• Update 7/7/99: Merrill Lynch, Goldman Sachs and Bernard Madoff Investment Securities aims to be first with internet auction for market in shares which will be called Primex Trading. Meanwhile, Wit Capital is aiming to offer out of hours trades in US popular stocks very soon.
  • Update 27/11/98: European Federation of Stock Exchanges - meeting in Paris to issue a memorandum of understanding on future co-operation. Behind the scenes discussions involving the French and the new LonFurt Exchange. Is it too late for the Paris Exchange? A Pan-European Stock Exchange is moving ever closer.
  • Update 27/11/98: Reaction to the article above - universally the same - "You're right, inevitable, bound to happen". So why has no one said it before? Reason: existing markets have been trapped in late twentieth century structures - future-blind. But the future is so obvious once it's spelled out - you can never unsee what you have seen - we may argue about timescale but the process is beyond dispute.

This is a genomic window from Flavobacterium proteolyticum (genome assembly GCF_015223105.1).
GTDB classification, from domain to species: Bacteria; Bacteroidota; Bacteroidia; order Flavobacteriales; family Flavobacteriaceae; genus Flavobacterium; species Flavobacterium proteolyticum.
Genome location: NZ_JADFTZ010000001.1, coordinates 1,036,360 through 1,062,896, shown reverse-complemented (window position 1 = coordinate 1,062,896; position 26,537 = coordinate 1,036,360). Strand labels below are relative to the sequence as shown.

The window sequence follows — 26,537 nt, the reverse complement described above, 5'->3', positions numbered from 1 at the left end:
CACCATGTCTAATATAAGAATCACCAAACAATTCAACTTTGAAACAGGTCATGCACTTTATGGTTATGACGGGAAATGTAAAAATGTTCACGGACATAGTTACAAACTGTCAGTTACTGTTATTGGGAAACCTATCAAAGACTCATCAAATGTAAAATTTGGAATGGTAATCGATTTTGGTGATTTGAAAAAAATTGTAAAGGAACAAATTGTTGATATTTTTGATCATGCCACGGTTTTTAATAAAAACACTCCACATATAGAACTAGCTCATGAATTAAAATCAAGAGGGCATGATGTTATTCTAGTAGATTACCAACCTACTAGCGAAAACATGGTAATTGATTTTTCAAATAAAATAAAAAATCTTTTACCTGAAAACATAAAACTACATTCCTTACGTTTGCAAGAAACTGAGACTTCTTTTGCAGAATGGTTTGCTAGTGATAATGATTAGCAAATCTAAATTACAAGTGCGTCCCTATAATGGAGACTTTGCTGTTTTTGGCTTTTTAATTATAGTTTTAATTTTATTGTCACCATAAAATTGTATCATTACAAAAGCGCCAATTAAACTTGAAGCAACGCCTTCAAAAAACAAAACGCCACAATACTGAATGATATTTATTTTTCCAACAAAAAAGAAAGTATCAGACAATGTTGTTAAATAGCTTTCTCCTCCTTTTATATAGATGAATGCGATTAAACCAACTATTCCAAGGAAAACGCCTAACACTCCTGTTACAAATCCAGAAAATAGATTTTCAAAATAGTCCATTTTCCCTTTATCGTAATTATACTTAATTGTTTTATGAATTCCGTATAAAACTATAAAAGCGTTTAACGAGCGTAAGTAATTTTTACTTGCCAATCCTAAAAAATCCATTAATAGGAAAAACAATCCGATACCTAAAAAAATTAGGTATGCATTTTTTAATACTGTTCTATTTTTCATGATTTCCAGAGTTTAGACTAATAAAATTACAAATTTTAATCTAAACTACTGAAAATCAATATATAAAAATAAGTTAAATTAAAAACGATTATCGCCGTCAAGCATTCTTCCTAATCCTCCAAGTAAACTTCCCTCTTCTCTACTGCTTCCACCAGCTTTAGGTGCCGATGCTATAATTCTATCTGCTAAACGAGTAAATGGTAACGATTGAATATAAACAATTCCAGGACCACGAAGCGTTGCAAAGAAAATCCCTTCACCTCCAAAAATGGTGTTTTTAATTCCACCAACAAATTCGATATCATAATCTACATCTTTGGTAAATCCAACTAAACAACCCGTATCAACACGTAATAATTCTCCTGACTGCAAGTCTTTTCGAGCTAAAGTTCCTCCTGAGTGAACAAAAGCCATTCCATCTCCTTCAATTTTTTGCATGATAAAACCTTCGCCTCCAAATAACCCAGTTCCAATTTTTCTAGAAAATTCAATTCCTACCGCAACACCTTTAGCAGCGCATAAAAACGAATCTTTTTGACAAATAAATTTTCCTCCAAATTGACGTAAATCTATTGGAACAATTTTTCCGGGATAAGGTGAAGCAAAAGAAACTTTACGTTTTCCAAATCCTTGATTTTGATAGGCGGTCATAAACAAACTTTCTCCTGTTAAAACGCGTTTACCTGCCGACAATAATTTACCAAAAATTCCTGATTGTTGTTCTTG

• Update 4/4/99: Time Magazine feature by Dr Dixon
  • Update 2000: What more can one say - a stampede continues across all European exchanges to form new alliances while new entrants continue to change the landscape themselves. The collapse of London and Frankfurt negotiations in September 2000 makes the whole process even more absurd since all the exchanges are being overtaken by other events.
  • Update 2008: The London and New York Stock Exchanges continue but have become more "virtual" - with multiple listings of the same global companies on many different exchanges. Many new competing platforms are emerging. Expect many more alternative trading mechanisms and more battles for joint ownership of different exchanges.